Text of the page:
Sage has a distinct greenish-gray color that has widely inspired fashion and home decor, but the plant is also known for its culinary use and spiritual significance for many cultures. Sage can be found in its many forms as part of some stunning tattoos, either for its appearance alone or for one of its assigned meanings.
Sage, whether in its herbal form or garden form or anything in between, sage has been inspiring more and more tattoos, from those who enjoy small, cute tattoos to those who have a garden variety of detailed tattoos.
What Is The History Of Sage Tattoos?
Sage has been recognized for its potential health benefits and its ornamental beauty as far back as in ancient Egypt and Rome. In Egypt, it was often associated with a woman’s fertility. In Rome, sage became popular for use in different forms of medicine. Sage has also been an herb of great importance for many Indigenous cultures for centuries.
Before tattoos became the cultural phenomena that they are now, tattooing would typically only be done in specific cultures for very specific purposes. For instance, when Indigenous peoples would identify with certain tribes, they would often have tattoos depicting items of significance to their tribe.
Given how important sage has been to many Indigenous peoples, especially in North America, it would make sense to assume that they might be the subject of some of these older tattoos.
Sage seems to be a more recent herb depicted in tattoos, given that over the last five to ten years, herbs and wildflowers have been trendy for those looking for more minimal, organic tattoos.
What Does Sage Symbolize?
Sage has been assigned many symbols and attributes over time, as it’s been held in high regard by cultures throughout over many eras. The herb has been associated with wisdom for a very long time. It’s believed that sage has the ability to improve memory and make one more mentally alert as well.
Sage has also been seen as a symbol of virtue, partially based on its spiritual association and the belief that it keeps negative energy or evil away from you. Sage was also believed to thrive when things were positive, so when one would notice it wilting, it was a sign that something negative was to come.
This symbolism can be traced back to old Celtic tales as well as ancient Roman and Greek mythology. Despite how old this symbolism is, these traits are still often associated with sage today.
What Do Sage Tattoos Mean?
Bundles of sage are often associated with spiritual purity and are meant to help either cleanse the body or environment of evil, or keep evil away. Sage is often burned in many Indigenous ceremonies and practices, and some Pagan spiritual practices use bundles as well for cleansing.
A sage tattoo can also stand for the desire to live a long and fulfilled life, perhaps as a general celebration for the gift of life or because the person has overcome something life-threatening. Sage used to be regarded as a magical herb of some kind, as it was thought that eating it could extend your life or even make you immortal.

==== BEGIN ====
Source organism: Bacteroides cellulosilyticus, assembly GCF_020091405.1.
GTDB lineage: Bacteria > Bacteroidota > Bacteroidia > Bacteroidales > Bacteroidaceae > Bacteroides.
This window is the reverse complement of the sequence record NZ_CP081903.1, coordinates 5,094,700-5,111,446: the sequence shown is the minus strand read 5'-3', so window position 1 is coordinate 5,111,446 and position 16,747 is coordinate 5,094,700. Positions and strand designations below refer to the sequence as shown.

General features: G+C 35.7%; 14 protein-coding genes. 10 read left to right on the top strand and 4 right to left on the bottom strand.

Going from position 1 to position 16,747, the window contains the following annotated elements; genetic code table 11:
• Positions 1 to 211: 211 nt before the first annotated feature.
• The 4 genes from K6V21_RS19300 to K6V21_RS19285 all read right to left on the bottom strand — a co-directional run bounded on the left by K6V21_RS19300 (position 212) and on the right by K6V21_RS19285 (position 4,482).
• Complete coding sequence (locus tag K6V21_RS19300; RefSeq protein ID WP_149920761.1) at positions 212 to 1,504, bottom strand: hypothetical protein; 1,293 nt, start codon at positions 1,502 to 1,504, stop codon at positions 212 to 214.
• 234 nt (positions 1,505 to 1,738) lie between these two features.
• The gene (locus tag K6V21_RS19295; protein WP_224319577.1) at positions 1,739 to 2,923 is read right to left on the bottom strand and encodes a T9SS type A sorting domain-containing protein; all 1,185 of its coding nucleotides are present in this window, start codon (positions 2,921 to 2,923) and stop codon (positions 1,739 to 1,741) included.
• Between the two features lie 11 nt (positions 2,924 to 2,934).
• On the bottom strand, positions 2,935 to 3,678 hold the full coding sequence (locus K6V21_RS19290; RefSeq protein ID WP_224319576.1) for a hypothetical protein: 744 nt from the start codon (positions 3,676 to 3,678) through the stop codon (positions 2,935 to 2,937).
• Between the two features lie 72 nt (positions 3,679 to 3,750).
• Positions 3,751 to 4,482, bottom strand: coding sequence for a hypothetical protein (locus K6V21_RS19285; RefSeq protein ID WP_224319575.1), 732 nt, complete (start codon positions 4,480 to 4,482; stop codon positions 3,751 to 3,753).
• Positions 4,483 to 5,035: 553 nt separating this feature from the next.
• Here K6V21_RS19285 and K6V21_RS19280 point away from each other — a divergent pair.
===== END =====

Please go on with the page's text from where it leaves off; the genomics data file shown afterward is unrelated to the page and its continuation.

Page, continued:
With sage’s older association with fertility, a sage tattoo might also be a symbol for one’s potential struggle with fertility.
Where Do Sage Tattoos Usually Go?
Sage tattoos are most often seen somewhere along the arm. A sprig or stem of sage can fit nicely on the side of the arm, but it’s also often seen on the inside of the arm. Bundles of sage are also commonly seen on the arm or on the shoulder.
A larger, more elaborate tattoo featuring sage may also be seen on the thigh or the shin. On the other end of the spectrum, small sage tattoos can be seen just about anywhere, from behind the ear, on the neck, along the rib cage, or even along the clavicle.
Sage leaves have also become popular tattoos to showcase on either shoulder blade or at the center of the back, usually towards the top and following the line of the spine.
Characteristics And Styles Of Sage Tattoos
Sage can come in many different forms, as it is a fairly general term for a variety of sage plants. One of the most common sage tattoos is a minimalist sage sprig, sometimes with small flowers at the top. Sage is either done with minimal, thin linework, and may either be black and white, shaded, or sage green with purple flowers.
Sage leaves attached to the stem are popular tattoos as well, with either a few scattered leaves or a lush set of leaves along the stem. Of course, coloring them in with sage green ink is very popular. Shading is also sometimes preferred, either with grays, greens, and blacks. Shading is a nice way to show the very small details within sage leaves.
Sage bundle tattoos may be a little bit larger and more elaborate. The sage may either be left colorless, or may be colored with sage green or white. Often, the bundle of sage will be depicted with a tie around it, usually designed to look like rope or jute.
It is also more common in modern tattooing to see sage tattoos being designed with new coloring techniques. This might consist of watercolor filling the leaves in with various shades of green. The leaves may also be colored in without any black linework outlining the design.
Sage will likely continue to be a popular subject for tattoos, especially with how long standing its symbolism has survived, but also because herbs and greenery have taken the tattoo world by storm. Sage is very special to many cultures, even today, and can be a proud symbol of that spiritual significance.
Outside of what sage has meant to various cultures, sage also has so many popular associations and is admired for its simple beauty. This herb continues to be depicted in its many forms in tattoos and will likely become a classic tattoo still inspiring ink in the future.